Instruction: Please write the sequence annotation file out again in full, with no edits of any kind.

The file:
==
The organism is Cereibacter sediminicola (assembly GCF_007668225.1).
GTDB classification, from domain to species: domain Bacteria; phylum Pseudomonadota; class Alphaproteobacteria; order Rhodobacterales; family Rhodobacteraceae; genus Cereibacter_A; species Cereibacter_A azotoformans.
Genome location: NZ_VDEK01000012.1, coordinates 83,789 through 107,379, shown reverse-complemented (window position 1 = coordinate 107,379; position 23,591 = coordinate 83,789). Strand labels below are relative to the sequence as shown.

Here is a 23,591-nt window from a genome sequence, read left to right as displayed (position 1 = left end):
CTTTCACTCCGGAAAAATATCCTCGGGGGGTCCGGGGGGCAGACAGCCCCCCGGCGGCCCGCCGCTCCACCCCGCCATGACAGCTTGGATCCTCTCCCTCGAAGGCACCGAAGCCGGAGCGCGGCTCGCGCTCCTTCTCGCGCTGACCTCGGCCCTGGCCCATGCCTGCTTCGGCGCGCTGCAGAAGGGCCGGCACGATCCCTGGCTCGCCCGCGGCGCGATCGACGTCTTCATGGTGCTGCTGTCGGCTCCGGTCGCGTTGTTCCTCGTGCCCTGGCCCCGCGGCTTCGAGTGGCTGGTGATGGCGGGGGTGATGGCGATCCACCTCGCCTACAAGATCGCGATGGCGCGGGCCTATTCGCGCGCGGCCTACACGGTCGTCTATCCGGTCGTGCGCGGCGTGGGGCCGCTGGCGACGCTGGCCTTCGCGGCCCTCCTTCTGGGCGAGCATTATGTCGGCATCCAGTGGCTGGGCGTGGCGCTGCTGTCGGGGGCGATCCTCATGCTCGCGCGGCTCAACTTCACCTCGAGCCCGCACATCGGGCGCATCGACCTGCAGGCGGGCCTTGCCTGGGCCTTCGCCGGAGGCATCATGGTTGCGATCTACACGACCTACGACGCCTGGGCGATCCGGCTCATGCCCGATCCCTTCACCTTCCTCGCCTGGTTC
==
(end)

The organism is Cereibacter sediminicola (assembly GCF_007668225.1).
GTDB classification, from domain to species: domain Bacteria; phylum Pseudomonadota; class Alphaproteobacteria; order Rhodobacterales; family Rhodobacteraceae; genus Cereibacter_A; species Cereibacter_A azotoformans.
Genome location: NZ_VDEK01000012.1, coordinates 83,789 through 107,379, shown reverse-complemented (window position 1 = coordinate 107,379; position 23,591 = coordinate 83,789). Strand labels below are relative to the sequence as shown.

Here is a 23,591-nt window from a genome sequence, read left to right as displayed (position 1 = left end):
CTTTCACTCCGGAAAAATATCCTCGGGGGGTCCGGGGGGCAGACAGCCCCCCGGCGGCCCGCCGCTCCACCCCGCCATGACAGCTTGGATCCTCTCCCTCGAAGGCACCGAAGCCGGAGCGCGGCTCGCGCTCCTTCTCGCGCTGACCTCGGCCCTGGCCCATGCCTGCTTCGGCGCGCTGCAGAAGGGCCGGCACGATCCCTGGCTCGCCCGCGGCGCGATCGACGTCTTCATGGTGCTGCTGTCGGCTCCGGTCGCGTTGTTCCTCGTGCCCTGGCCCCGCGGCTTCGAGTGGCTGGTGATGGCGGGGGTGATGGCGATCCACCTCGCCTACAAGATCGCGATGGCGCGGGCCTATTCGCGCGCGGCCTACACGGTCGTCTATCCGGTCGTGCGCGGCGTGGGGCCGCTGGCGACGCTGGCCTTCGCGGCCCTCCTTCTGGGCGAGCATTATGTCGGCATCCAGTGGCTGGGCGTGGCGCTGCTGTCGGGGGCGATCCTCATGCTCGCGCGGCTCAACTTCACCTCGAGCCCGCACATCGGGCGCATCGACCTGCAGGCGGGCCTTGCCTGGGCCTTCGCCGGAGGCATCATGGTTGCGATCTACACGACCTACGACGCCTGGGCGATCCGGCTCATGCCCGATCCCTTCACCTTCCTCGCCTGGTTC